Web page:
President Obama has supports allowing immigrant entrepreneurs to start companies in the United States. Obama has shown his support by working with the Department of Homeland Security to improve the visa process for immigrant entrepreneurs. Among some of his actions include clarifying the eligibility criteria for H-1B visas, strengthening the EB-5 investor visa program, extending OPT for students, and more. While these efforts make the processes clearer, the power to establish a new class of visa resides in Congress, and is solely dependent on Congress’s ability to pass the Startup Act.
Arguments Surrounding Startup and STEM Immigration
Position of the Technology Industry
Paul Graham, founder of what is currently the most successful startup accelerator known as YCombinator, writes essays that are seen as “the bible” of Silicon Valley. YCombinator, an organization that finds early stage startups and invests $120,00 and a 15-week mentorship program for 7% equity stake in all of their startups, takes applications from founders all over the world and selects companies based on their potential success. To date, YCombinator has funded over 800 startups with a combined valuation of over $30 billion, giving credibility and weight to the things that Paul Graham writes. In an essay titled “The Founder Visa” written in April of 2009, Graham suggests that the “biggest constraint on the number of new startups that get created in the US is not tax policy or employment law or even Sarbanes-Oxley. It’s that we won’t let the people who want to start them into the country.” Graham argues that letting 10,000 startup founders into the country would have a visible effect on the economy and the jobs that are available in the United States.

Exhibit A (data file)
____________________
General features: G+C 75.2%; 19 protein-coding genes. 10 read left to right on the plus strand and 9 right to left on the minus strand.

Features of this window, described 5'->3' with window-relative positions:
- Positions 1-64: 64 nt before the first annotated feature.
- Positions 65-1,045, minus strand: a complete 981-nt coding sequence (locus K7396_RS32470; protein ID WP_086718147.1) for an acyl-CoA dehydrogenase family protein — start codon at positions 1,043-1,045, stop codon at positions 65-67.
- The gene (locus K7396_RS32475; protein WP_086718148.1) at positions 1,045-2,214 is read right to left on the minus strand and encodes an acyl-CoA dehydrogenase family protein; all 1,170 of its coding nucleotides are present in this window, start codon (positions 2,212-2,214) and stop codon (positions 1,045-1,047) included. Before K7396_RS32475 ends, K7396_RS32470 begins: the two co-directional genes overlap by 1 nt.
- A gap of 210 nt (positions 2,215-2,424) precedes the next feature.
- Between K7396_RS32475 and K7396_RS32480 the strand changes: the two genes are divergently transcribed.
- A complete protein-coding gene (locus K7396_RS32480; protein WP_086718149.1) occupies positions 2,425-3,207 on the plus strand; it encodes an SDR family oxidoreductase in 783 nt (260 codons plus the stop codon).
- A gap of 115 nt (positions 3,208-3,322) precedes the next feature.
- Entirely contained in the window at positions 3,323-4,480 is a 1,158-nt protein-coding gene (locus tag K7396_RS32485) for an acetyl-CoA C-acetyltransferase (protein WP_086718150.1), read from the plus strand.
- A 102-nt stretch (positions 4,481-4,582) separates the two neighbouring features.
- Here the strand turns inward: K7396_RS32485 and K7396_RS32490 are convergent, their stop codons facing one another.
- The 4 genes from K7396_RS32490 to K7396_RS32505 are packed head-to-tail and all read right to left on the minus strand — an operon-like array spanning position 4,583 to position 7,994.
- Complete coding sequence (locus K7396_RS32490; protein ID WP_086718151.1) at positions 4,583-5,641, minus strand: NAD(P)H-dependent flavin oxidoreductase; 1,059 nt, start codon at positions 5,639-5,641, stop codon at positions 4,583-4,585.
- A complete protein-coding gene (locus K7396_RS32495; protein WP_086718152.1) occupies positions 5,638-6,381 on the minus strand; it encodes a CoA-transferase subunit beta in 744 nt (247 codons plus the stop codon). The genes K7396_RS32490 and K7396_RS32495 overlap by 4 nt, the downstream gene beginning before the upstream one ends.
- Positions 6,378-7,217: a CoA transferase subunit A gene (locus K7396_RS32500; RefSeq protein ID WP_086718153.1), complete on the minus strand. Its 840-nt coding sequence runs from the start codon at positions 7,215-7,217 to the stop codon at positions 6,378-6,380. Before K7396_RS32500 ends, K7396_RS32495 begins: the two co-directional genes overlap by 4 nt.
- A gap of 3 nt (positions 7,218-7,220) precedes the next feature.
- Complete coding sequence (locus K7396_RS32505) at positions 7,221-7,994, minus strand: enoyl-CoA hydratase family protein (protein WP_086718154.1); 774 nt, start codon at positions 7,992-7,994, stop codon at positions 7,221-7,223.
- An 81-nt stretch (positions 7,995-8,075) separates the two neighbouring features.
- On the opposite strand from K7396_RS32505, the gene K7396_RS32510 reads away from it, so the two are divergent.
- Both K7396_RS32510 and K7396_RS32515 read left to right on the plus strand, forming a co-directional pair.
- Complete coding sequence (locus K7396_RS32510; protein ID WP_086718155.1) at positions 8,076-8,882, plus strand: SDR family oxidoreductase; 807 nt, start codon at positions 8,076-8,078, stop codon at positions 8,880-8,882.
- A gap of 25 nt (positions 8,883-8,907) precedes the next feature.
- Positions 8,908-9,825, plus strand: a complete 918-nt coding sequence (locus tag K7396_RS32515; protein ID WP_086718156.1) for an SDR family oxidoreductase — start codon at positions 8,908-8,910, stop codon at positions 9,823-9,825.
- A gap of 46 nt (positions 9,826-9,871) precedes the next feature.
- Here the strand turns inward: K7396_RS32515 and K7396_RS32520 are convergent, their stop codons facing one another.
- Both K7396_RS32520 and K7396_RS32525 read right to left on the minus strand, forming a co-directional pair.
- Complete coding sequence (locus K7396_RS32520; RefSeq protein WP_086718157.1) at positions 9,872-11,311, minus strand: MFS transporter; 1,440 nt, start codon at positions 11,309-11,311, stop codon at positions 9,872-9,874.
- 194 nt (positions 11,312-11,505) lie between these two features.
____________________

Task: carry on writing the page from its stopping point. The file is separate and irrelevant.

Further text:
If the United States did allow 10,000 foreign founders into the United States each year strictly to start companies, assuming 4 people per startup and a 9/10 failure rate, we are left with around 250 new startups a year solely from foreign founders in the United States. To the technology sector, this is an opportunity to continue the exponential growth that the technology sector has been experiencing in the past decades.
Paul Graham is not the only one in the tech industry that is advocating for more open immigration policies. On the front of tech employees, Mark Zuckerburg, founder and CEO of Facebook, has created an organization called FWD.us along with Marissa Meyer, Bill Gates, and others that is seeking more comprehensive immigration reform for immigrant workers. According to FWD.us, immigration reform would create 3.22 million jobs by 2024, reduce the federal deficit by $897 billion, and add $329 billion into the American economy. The potential benefit for the tech industry is significant, especially as tech companies continue to look for top talent to fill the roles in their companies.